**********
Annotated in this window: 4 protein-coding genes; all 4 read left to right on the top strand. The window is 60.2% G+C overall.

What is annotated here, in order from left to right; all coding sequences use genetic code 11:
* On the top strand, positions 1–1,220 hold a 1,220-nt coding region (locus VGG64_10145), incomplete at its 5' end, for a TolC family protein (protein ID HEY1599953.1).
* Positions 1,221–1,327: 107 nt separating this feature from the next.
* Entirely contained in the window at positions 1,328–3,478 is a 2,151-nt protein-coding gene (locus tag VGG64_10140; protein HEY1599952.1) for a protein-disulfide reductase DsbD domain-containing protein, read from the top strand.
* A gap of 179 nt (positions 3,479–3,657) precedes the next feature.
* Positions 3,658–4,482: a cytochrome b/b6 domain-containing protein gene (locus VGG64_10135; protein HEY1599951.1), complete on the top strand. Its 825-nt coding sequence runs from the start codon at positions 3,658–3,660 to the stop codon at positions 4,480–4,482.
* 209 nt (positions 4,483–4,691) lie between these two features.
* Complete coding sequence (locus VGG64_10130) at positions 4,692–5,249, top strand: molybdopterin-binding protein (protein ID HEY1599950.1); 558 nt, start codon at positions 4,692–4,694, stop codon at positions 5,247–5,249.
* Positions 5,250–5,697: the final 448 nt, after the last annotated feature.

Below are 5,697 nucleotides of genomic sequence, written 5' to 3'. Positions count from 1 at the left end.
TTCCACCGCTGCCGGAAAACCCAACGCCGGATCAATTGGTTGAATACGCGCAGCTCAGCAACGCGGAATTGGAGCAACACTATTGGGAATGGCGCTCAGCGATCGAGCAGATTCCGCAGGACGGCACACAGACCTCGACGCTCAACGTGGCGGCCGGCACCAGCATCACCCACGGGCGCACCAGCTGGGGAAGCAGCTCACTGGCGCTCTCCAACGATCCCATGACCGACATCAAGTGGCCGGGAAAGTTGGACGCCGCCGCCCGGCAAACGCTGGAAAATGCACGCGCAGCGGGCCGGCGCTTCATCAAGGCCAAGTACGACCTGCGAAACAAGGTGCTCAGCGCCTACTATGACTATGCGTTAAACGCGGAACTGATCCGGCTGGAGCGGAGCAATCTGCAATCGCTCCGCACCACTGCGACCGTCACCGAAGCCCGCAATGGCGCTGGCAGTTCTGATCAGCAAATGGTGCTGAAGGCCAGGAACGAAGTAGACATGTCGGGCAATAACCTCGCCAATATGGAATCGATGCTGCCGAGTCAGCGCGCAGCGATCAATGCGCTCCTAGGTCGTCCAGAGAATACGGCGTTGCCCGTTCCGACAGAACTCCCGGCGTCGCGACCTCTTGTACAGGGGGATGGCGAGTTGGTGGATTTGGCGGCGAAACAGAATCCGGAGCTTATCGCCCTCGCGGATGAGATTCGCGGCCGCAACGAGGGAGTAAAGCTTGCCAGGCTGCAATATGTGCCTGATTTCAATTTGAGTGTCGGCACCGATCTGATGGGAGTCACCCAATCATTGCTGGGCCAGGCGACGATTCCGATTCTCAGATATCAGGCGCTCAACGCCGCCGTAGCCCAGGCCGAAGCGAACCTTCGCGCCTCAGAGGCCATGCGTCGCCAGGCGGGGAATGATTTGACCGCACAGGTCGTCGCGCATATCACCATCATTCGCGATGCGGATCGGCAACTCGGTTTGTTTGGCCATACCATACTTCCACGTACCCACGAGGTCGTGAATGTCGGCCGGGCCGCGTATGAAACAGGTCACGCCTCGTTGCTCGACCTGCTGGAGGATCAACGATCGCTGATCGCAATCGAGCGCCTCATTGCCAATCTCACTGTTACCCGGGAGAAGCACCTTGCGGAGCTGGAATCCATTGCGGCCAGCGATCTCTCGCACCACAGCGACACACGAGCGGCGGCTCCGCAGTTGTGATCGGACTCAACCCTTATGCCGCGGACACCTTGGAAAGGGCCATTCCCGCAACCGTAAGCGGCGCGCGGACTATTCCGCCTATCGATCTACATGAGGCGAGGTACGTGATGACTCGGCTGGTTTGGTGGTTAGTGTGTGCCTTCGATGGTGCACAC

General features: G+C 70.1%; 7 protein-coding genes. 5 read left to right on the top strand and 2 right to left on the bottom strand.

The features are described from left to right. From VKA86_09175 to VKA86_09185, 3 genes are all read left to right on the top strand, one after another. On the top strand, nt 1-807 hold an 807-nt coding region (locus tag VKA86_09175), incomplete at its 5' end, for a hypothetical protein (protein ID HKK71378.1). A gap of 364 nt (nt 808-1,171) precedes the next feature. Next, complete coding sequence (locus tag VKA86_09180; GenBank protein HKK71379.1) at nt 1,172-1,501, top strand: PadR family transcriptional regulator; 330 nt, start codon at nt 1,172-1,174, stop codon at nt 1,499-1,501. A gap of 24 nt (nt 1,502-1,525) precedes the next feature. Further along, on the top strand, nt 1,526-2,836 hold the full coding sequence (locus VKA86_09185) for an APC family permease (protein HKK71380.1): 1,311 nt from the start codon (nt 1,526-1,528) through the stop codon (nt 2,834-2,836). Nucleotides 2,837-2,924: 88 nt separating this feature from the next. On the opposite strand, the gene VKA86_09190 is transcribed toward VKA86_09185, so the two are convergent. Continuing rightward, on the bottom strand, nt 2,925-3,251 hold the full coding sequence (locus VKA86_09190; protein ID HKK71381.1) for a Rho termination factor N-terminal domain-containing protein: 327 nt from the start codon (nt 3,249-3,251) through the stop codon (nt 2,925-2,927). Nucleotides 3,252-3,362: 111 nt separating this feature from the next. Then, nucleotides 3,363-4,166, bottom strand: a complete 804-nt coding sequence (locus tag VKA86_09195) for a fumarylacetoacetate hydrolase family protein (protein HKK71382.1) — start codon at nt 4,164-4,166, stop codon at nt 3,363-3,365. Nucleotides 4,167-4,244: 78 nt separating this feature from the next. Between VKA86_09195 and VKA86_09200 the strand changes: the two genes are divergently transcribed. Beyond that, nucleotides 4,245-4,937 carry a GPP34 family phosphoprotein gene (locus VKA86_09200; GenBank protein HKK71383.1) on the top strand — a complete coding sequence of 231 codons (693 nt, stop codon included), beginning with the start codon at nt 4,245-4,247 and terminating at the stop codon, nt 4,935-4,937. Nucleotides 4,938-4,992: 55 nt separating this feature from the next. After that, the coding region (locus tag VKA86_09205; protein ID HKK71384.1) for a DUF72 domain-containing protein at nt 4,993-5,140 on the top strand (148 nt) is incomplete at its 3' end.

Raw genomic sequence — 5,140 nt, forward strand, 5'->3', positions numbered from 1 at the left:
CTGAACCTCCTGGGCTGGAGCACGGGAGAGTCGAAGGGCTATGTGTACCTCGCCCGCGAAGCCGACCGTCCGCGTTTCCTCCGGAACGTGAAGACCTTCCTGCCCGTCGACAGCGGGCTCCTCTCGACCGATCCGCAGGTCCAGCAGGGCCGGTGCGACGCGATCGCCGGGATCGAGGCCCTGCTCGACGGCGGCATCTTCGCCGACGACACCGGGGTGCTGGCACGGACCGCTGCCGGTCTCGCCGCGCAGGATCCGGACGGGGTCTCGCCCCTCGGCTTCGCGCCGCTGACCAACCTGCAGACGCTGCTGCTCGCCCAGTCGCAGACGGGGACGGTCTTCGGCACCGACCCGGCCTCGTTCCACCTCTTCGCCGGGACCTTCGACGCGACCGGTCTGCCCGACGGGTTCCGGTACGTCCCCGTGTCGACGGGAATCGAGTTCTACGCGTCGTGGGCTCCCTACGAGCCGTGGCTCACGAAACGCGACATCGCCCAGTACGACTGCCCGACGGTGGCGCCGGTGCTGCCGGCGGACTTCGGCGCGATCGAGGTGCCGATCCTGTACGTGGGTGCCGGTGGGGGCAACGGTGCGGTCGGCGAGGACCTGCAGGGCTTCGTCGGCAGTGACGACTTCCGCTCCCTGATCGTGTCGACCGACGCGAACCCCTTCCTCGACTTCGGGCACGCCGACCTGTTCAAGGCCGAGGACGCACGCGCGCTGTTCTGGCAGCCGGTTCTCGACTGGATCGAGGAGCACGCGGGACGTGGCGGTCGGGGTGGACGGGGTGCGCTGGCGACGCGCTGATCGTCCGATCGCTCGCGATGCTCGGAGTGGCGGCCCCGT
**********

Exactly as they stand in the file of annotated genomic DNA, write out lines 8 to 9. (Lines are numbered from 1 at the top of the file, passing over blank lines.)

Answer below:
* 209 nt (positions 4,483–4,691) lie between these two features.
* Complete coding sequence (locus VGG64_10130) at positions 4,692–5,249, top strand: molybdopterin-binding protein (protein ID HEY1599950.1); 558 nt, start codon at positions 4,692–4,694, stop codon at positions 5,247–5,249.